Thirty minutes ago I was hustling a car through the rolling, glass-smooth two-lanes of Virginia's horse country, my hands happily clasped to a thick, three-spoke steering wheel as I arced the front tires through kinks and bends and wriggles, my feet playing the three pedals as if I were summoning bass notes on a pipe organ, my right hand jumping to the five-speed manual lever to choose shifts up and down, suspension beneath me deftly deflecting road bumps while keeping all four corners locked down and obedient. I was having fun.
I was not driving a Porsche, though. My grins appeared from the helm of a station wagon.
Once a staple of American idiom, the term "station wagon" has in recent decades all but slipped into disuse, now found way back in the synonyms drawer alongside words like "dull," "archaic," and "I'd rather have a big ol' SUV." But as I wrote in a recent Truck Trend Blog, a lot of us still like station wagons -- and there's about wagons to like. After all, wagons are more nimble than taller crossovers and SUVs, more fun to drive, and often more fuel-efficient.
Volkswagen, which has been making wagons for 50 years (think Squareback, Dasher, Quantum, Fox, etc.), wholeheartedly agrees. Not only has the company proudly dubbed its sleek new five-door model the Jetta SportWagen, but the ad campaign that accompanies the car's launch will intentionally hark back to the good old wagon days of yore (stay tuned for lots of faded footage of Mom in a sundress and Dad preparing to drive the family wagon to the hardware store). Indeed, Volkswagen COO Mark Barnes gleefully points out that the SportWagen's new, optional panoramic glass sunroof has four times the sky view of the bubble-topped Oldsmobile Vista Cruiser wagon from "That '70s Show."
When VW begins selling the SportWagen early this summer, three engines will be offered: the 2.5-liter five-cylinder (now making 170 horsepower); the 200-horse, turbo 2.0-liter four also seen in the GTI; and, by August, a new clean-burning, 50-state 2.0-liter TDI diesel. Transmission options will include five- and six-speed manuals, a six-speed automatic with Tiptronic, and the sweet six-speed DSG paddle-shift box (and, yes, VW will offer the diesel/DSG combo).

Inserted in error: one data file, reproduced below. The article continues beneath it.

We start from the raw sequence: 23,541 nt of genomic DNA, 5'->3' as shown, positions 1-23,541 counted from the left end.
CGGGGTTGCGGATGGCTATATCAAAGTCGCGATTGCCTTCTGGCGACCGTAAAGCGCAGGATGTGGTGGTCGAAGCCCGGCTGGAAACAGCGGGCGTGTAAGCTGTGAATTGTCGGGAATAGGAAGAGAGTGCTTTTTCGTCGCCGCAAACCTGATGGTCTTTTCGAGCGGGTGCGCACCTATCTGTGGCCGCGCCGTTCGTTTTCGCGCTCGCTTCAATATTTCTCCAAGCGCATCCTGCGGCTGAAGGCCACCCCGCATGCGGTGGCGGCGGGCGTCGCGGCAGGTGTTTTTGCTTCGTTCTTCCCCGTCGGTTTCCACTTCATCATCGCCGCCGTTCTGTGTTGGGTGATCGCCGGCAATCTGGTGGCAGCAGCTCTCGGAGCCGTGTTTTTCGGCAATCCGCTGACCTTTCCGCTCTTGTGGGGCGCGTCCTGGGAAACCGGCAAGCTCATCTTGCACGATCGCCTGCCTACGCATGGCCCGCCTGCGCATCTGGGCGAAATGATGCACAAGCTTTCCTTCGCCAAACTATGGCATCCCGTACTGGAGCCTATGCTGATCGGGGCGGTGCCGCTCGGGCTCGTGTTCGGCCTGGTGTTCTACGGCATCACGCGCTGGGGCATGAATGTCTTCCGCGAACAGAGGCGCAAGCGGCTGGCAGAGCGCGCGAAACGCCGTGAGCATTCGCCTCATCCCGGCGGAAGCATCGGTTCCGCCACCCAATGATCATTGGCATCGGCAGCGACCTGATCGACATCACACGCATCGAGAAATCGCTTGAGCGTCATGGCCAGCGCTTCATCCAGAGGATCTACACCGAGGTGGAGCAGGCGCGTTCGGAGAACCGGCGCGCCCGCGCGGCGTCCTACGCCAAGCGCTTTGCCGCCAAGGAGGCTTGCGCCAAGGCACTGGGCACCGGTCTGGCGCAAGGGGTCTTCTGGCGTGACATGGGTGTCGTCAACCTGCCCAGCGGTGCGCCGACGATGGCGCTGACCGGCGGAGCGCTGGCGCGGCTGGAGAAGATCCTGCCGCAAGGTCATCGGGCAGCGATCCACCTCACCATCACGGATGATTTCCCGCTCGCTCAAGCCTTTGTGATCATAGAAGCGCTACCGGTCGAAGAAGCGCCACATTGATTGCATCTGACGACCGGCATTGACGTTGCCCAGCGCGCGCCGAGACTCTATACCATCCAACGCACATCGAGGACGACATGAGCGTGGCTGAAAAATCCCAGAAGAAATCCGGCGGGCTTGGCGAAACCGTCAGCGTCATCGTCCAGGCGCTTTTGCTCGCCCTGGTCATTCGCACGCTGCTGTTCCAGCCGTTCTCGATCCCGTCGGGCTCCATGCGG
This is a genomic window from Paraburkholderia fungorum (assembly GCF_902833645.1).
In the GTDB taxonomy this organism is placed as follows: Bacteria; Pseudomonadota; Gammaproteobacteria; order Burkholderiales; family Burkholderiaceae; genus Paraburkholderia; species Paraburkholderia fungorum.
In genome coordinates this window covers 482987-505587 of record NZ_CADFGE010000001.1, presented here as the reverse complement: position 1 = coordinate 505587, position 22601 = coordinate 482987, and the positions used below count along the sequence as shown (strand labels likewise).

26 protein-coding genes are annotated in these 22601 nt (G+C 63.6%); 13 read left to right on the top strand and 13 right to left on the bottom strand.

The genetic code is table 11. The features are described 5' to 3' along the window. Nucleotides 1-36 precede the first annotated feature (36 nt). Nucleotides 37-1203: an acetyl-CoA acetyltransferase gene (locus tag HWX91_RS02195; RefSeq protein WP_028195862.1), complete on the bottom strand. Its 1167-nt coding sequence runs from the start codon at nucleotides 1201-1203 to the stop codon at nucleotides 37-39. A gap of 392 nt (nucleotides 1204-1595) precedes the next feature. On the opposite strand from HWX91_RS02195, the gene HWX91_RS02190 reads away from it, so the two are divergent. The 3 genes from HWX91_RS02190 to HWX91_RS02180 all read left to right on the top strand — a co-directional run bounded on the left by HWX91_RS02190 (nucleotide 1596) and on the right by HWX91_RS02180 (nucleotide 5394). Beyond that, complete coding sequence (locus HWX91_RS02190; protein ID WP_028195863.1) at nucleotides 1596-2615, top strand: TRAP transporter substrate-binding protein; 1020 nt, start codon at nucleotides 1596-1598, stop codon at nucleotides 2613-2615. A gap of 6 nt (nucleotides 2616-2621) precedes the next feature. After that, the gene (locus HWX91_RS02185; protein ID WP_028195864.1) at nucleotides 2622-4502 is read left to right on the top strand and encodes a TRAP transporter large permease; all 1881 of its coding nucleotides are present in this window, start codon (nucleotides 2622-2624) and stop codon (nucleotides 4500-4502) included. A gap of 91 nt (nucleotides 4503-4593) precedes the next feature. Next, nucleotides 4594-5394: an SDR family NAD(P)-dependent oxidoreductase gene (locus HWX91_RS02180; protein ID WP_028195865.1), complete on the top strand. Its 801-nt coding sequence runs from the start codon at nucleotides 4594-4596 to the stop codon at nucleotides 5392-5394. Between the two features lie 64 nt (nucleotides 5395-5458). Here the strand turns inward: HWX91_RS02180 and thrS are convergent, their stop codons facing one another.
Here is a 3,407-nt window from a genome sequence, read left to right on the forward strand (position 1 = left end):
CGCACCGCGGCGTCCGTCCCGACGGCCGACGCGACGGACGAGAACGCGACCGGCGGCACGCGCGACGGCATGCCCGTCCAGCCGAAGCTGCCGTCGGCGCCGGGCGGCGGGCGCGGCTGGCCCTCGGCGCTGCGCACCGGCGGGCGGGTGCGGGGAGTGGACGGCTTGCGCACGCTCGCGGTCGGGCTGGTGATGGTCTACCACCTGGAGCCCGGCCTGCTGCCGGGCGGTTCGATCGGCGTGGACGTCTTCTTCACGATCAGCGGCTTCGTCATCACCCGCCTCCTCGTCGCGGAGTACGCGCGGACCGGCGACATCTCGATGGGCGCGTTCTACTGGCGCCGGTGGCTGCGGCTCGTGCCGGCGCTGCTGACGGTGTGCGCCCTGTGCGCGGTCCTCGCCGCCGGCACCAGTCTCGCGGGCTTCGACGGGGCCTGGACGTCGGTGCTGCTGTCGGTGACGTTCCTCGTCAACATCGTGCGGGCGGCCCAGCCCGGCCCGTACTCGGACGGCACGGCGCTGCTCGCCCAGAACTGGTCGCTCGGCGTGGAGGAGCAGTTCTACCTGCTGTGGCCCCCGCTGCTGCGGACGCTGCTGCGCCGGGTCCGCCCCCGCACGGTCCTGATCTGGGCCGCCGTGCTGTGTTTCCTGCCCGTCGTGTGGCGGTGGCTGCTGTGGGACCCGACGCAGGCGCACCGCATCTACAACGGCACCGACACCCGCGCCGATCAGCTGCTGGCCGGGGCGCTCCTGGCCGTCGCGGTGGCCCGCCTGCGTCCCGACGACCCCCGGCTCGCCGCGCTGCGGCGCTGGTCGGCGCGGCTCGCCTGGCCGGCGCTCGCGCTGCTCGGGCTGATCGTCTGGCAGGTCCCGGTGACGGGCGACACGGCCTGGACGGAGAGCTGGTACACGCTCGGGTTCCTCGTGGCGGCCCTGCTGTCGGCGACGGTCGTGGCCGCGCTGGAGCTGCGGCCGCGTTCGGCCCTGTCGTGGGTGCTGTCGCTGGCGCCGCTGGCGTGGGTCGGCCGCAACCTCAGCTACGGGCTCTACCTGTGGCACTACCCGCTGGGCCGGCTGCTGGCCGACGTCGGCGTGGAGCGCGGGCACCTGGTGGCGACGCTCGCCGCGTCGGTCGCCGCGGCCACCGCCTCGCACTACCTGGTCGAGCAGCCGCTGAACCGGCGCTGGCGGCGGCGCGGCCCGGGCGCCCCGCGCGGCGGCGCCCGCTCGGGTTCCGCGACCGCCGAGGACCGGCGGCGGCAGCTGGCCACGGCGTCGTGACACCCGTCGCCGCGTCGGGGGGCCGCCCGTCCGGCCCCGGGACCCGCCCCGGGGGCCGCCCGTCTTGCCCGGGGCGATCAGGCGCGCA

VW says the long-awaited diesel, which makes 140 horsepower and 236 pound-feet of torque, should quickly account for 50 percent of the 14,000 or so SportWagens the maker intends to sell in the States annually. Customers will have a chance to try the diesel SportWagens by early summer: VW intends to ship 1000 cars to U.S. dealers to serve as diesel driving demos; actual deliveries will follow several months later. Asked why buyers would want to buy a diesel engine when the fuel savings is small but the additional cost of diesel fuel versus gas is currently considerable, Mark Barnes replies with a single word: "resale." He then whips out a slide that shows a recent 2004 TDI Jetta GLS offered on eBay for 110 percent of its original sales price. "We'll sell 'em all," he says confidently.
Key features on the SportWagen include standard heated seats and electronic stability control, an optional touchscreen navigation system with data stored on hard drive (you can also upload MP3s to the drive), and the aforementioned, gigantic moonroof. Six airbags (including front/rear curtains) are also standard, with rear side-impact bags optional.
VW hasn't yet announced final pricing, but expect a base, five-cylinder SportWagen S with manual trans to go for about $19,000. The high-volume, higher-contented SE with the same engine will sticker at about $21,500. Add every option, including the turbo gas four, DSG, sunroof, and nav, and you're looking at about $26,500 for a loaded SEL. Diesel pricing estimates aren't yet available.
My day behind the wheel of two 2.5-liter SportWagens, one with five-speed manual, one with six-speed Tiptronic, was pleasant indeed. The engine revs with a typical five-cylinder thrum -- not the sexiest exhaust note on the planet -- but it pulls smartly (the extra 20 hp over the 2007 Jetta is most appreciated). Chassis poise is excellent, and steering feel would embarrass a few far pricier sports sedans. Add firm, supportive seats, good front-seat headroom (even with the added bulk of the sunroof), a tilt-telescoping wheel, and a perfectly placed dead pedal, and the SportWagen delivers all the driver's-car essentials. What's more, I detected not a squeak or shimmy from the rear quarters; there the Jetta has it all over its station wagon forebears.
This is a sleek, nicely sized package. Given that the Passat Wagon offers only a few extra cubic feet of cargo room, one has to wonder whether the SportWagen will cannibalize some of it's larger sibling's sales. For sure, this new Jetta should cannibalize some of its crossover competition. Why roll from up high when you can swing low?
| 2009 Volkswagen Jetta SportWagen 2.5L SE |
| Base Price || $21,500 (est) |
| Vehicle layout || Front-engine, FWD, 5-pass, 5-door wagon |
| Engine || 2.5L/170-hp/177-lb-ft inline 5-cylinder |
| Transmission || 5-speed manual, 6-speed automatic |
| Curb weight (dist f/r) || 3250-3300 lb (mfr) |
| Wheelbase || 105.1 in |
| Length x width x height || 179.4 x 70.1 x 59.2 in |
| 0-60 mph || 8.4 sec (manual, mfr) |
| EPA city/hwy econ || 21/29 mpg |
| CO2 emmisions || 0.81 lb/mile |
| On sale in U.S. || June 2008 |